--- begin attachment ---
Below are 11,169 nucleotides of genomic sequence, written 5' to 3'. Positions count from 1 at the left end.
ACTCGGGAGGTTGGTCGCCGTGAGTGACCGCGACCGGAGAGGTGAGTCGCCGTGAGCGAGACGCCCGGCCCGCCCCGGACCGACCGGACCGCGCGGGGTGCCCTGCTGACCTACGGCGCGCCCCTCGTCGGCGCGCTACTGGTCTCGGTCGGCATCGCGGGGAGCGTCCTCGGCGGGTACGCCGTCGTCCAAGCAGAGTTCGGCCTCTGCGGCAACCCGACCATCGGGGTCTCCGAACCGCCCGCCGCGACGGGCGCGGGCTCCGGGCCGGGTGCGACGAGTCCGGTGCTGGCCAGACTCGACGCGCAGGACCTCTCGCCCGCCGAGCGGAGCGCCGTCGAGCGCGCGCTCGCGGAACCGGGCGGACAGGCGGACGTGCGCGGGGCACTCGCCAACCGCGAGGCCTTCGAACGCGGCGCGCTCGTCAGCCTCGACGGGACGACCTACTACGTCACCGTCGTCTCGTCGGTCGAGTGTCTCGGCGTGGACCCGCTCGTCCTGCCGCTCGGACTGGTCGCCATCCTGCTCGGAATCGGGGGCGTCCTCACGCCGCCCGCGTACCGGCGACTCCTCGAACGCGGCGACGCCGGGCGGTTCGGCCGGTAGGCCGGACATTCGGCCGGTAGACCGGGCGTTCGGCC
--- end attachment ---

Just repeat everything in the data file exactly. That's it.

Below are 11,169 nucleotides of genomic sequence, written 5' to 3'. Positions count from 1 at the left end.
ACTCGGGAGGTTGGTCGCCGTGAGTGACCGCGACCGGAGAGGTGAGTCGCCGTGAGCGAGACGCCCGGCCCGCCCCGGACCGACCGGACCGCGCGGGGTGCCCTGCTGACCTACGGCGCGCCCCTCGTCGGCGCGCTACTGGTCTCGGTCGGCATCGCGGGGAGCGTCCTCGGCGGGTACGCCGTCGTCCAAGCAGAGTTCGGCCTCTGCGGCAACCCGACCATCGGGGTCTCCGAACCGCCCGCCGCGACGGGCGCGGGCTCCGGGCCGGGTGCGACGAGTCCGGTGCTGGCCAGACTCGACGCGCAGGACCTCTCGCCCGCCGAGCGGAGCGCCGTCGAGCGCGCGCTCGCGGAACCGGGCGGACAGGCGGACGTGCGCGGGGCACTCGCCAACCGCGAGGCCTTCGAACGCGGCGCGCTCGTCAGCCTCGACGGGACGACCTACTACGTCACCGTCGTCTCGTCGGTCGAGTGTCTCGGCGTGGACCCGCTCGTCCTGCCGCTCGGACTGGTCGCCATCCTGCTCGGAATCGGGGGCGTCCTCACGCCGCCCGCGTACCGGCGACTCCTCGAACGCGGCGACGCCGGGCGGTTCGGCCGGTAGGCCGGACATTCGGCCGGTAGACCGGGCGTTCGGCC